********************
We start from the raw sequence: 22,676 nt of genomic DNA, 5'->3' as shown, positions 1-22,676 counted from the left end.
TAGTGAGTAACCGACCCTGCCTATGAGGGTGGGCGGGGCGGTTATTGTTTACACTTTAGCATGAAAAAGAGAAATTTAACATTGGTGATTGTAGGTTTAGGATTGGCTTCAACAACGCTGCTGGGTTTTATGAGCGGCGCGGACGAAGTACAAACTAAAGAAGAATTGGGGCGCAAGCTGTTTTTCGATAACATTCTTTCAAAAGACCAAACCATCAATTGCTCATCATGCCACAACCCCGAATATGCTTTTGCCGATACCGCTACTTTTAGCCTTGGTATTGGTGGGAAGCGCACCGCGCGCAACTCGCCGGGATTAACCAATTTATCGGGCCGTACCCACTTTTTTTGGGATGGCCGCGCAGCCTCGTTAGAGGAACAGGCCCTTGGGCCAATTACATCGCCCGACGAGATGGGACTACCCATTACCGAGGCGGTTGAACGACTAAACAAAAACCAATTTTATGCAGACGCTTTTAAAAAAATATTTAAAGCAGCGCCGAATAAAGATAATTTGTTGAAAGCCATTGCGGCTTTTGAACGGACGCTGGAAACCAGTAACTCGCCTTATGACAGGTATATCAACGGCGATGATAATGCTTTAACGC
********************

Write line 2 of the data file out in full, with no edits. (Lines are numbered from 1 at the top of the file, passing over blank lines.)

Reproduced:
TAGTGAGTAACCGACCCTGCCTATGAGGGTGGGCGGGGCGGTTATTGTTTACACTTTAGCATGAAAAAGAGAAATTTAACATTGGTGATTGTAGGTTTAGGATTGGCTTCAACAACGCTGCTGGGTTTTATGAGCGGCGCGGACGAAGTACAAACTAAAGAAGAATTGGGGCGCAAGCTGTTTTTCGATAACATTCTTTCAAAAGACCAAACCATCAATTGCTCATCATGCCACAACCCCGAATATGCTTTTGCCGATACCGCTACTTTTAGCCTTGGTATTGGTGGGAAGCGCACCGCGCGCAACTCGCCGGGATTAACCAATTTATCGGGCCGTACCCACTTTTTTTGGGATGGCCGCGCAGCCTCGTTAGAGGAACAGGCCCTTGGGCCAATTACATCGCCCGACGAGATGGGACTACCCATTACCGAGGCGGTTGAACGACTAAACAAAAACCAATTTTATGCAGACGCTTTTAAAAAAATATTTAAAGCAGCGCCGAATAAAGATAATTTGTTGAAAGCCATTGCGGCTTTTGAACGGACGCTGGAAACCAGTAACTCGCCTTATGACAGGTATATCAACGGCGATGATAATGCTTTAACGC